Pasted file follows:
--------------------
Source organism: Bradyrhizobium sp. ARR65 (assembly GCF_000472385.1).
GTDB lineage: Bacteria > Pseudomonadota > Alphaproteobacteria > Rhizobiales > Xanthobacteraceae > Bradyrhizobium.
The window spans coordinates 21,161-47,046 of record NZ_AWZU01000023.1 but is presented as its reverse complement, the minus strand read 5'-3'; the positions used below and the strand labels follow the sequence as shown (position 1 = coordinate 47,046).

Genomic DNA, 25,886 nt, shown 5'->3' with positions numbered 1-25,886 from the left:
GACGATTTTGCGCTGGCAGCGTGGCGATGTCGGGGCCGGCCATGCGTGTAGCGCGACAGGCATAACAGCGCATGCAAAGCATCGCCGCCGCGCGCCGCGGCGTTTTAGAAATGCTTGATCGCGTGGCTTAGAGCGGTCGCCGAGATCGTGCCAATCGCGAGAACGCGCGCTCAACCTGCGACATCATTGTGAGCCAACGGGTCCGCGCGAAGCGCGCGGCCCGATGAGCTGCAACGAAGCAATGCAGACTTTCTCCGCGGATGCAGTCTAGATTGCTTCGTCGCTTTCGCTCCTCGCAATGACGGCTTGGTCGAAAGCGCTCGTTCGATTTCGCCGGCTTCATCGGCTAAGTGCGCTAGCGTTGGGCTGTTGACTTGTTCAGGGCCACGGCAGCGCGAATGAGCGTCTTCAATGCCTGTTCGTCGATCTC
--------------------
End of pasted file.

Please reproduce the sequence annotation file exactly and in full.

Source organism: Bradyrhizobium sp. ARR65 (assembly GCF_000472385.1).
GTDB lineage: Bacteria > Pseudomonadota > Alphaproteobacteria > Rhizobiales > Xanthobacteraceae > Bradyrhizobium.
The window spans coordinates 21,161-47,046 of record NZ_AWZU01000023.1 but is presented as its reverse complement, the minus strand read 5'-3'; the positions used below and the strand labels follow the sequence as shown (position 1 = coordinate 47,046).

Genomic DNA, 25,886 nt, shown 5'->3' with positions numbered 1-25,886 from the left:
GACGATTTTGCGCTGGCAGCGTGGCGATGTCGGGGCCGGCCATGCGTGTAGCGCGACAGGCATAACAGCGCATGCAAAGCATCGCCGCCGCGCGCCGCGGCGTTTTAGAAATGCTTGATCGCGTGGCTTAGAGCGGTCGCCGAGATCGTGCCAATCGCGAGAACGCGCGCTCAACCTGCGACATCATTGTGAGCCAACGGGTCCGCGCGAAGCGCGCGGCCCGATGAGCTGCAACGAAGCAATGCAGACTTTCTCCGCGGATGCAGTCTAGATTGCTTCGTCGCTTTCGCTCCTCGCAATGACGGCTTGGTCGAAAGCGCTCGTTCGATTTCGCCGGCTTCATCGGCTAAGTGCGCTAGCGTTGGGCTGTTGACTTGTTCAGGGCCACGGCAGCGCGAATGAGCGTCTTCAATGCCTGTTCGTCGATCTC